How to Avoid Laminitis and Founder
By: Dr. Douglas Stewart
Laminitis is a common illness of the hoof and is the second most frequent cause of premature death in horses. Although it is very rare for laminitis to kill a horse directly, it often results in euthanasia for humane reasons (the horse is crippled or in permanent pain) or practical reasons (e.g. the horse is unable to continue its normal activities). In addition to the horses which are put down, many others survive but are left permanently disabled or in pain.
The term ‘laminitis’ refers to damage to the ‘laminae’, which is the tissue which connects the hoof bone (correctly known as the ‘pedal bone’) to the hoof wall. When the laminae tissue is damaged, the pedal bone can move out of position. Depending on the nature an severity of the laminitis, this can result it:
– Rotation of the hoof bones within the hoof.
– The hoof bones sinking down lower into the hoof and in extreme cases penetrating the sole of the hoof.
– Damage to various tissues and blood vessels.
– Permanent changes to the hoof growth mechanisms, resulting in abnormal growth patterns (e.g. flattened or convex sole, visible rings in the hoof wall, separation between hoof wall and sole). The term ‘founder’ is an informal term for laminitis. Some people use the word founder to mean any type of laminitis, while others use it to describe the more severe forms of laminitis (e.g. when the pedal bone penetrates the sole of the hoof). Laminitis has various causes but these can be summarized into two groups:
– Toxins. The release of certain toxins (poisons) into the blood stream will result in damage to the laminae. Such toxins can result from external sources (e.g. what the horse eats), internal sources (e.g. toxins produced by an infection) and in some cases certain medications.
– Mechanical. Repeated shocks to the hoof (e.g. running over a hard surface for a long time) can damage the laminae.
The main cause of laminitis in developed countries (e.g. UK, USA) is food which is too high in carbohydrates or nitrogen, resulting in toxins being released from the digestive system. Consequently, one needs to avoid excessive amounts of rich feeds (e.g. grain) or lush pasture, with special care being taken with ponies or horse breeds which are most sensitive. For the most sensitive breeds (especially if there is obesity as well), even normal grass may be too rich and they may need to be kept on ‘poor’ pasture or be part-fed with feed that is low in carbohydrates and high in fiber. In addition to restricting the absolute amount, one should also introduce horse gradually to rich feeds or pasture, both to allow their systems to adjust (note that there is a maximum limit to which they can adjust) and also to avoid the additional risk of gorging. One means to restrict the amount of grass eaten, while still allowing the horse access to pasture, is to use a grazing muzzle.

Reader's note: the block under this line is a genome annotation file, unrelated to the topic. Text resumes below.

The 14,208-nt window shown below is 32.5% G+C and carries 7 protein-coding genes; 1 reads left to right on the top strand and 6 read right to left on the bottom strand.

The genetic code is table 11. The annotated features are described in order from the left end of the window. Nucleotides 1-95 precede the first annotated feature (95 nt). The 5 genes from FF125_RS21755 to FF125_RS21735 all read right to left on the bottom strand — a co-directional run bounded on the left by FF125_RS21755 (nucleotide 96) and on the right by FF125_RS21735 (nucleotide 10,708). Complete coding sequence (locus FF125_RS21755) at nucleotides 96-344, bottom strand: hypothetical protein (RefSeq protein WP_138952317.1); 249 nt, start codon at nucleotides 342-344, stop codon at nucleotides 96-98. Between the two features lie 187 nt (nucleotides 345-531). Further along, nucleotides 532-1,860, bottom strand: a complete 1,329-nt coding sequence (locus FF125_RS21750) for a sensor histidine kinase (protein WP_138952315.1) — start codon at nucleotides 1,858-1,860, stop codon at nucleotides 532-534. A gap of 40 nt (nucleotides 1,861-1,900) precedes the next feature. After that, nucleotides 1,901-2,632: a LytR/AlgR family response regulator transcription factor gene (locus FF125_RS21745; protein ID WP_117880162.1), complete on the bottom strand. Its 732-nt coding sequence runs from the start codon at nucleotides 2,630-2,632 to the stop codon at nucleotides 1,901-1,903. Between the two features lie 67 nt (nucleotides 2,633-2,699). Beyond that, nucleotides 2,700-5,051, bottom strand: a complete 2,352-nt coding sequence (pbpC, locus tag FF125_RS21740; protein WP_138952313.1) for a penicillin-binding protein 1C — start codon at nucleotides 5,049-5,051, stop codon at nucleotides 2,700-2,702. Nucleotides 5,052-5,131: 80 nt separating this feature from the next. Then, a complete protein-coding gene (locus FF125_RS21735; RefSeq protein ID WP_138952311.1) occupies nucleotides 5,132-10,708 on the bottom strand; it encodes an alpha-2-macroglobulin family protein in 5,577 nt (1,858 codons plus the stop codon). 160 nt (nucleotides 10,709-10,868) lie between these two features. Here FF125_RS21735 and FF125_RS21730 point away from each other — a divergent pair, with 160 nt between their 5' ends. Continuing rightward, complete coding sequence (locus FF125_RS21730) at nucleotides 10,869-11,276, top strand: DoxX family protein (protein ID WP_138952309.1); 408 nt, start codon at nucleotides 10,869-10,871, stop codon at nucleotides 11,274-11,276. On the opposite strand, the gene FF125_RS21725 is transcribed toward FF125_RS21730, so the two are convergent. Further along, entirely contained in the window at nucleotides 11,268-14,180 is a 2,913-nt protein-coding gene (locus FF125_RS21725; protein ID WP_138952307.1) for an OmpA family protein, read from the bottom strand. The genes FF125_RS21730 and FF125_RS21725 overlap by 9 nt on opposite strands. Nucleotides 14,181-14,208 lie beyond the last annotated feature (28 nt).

The second most common cause is mechanical separation. To minimize the risk of this:
– Avoid use of the horse on hard surfaces. When it is necessary to travel on hard surfaces, reduce the pace of the horse as a walking horse will have less shock to its feet than a running horse.
– Ensure that feet are correctly trimmed. In particular, avoid over-trimming and trimming for long toes. If the horse has shoes, ensure that the shoeing is done by a competent professional.
– Shock absorbing shoes and boots are being increasing used, even in competitions, to protect not only against laminitis but other shock-related injuries.
– Avoid over-feeding your horse, as obesity increases the risk of laminitis and other illnesses. The third most common cause is external or internal toxins:
– Monitor your horse so that you can quickly identify and treat illnesses.
– Ensure that their food does not contain fungus, mold, or chemicals (e.g. herbicides). Ensure that they are not exposed to any chemicals in their environment.
– After a mare has given birth, ensure that none of the placenta (after birth) remains inside.
– Prior to any treatment involving steroids or hormones, verify with your veterinarian that the doses do not pose a risk of laminitis.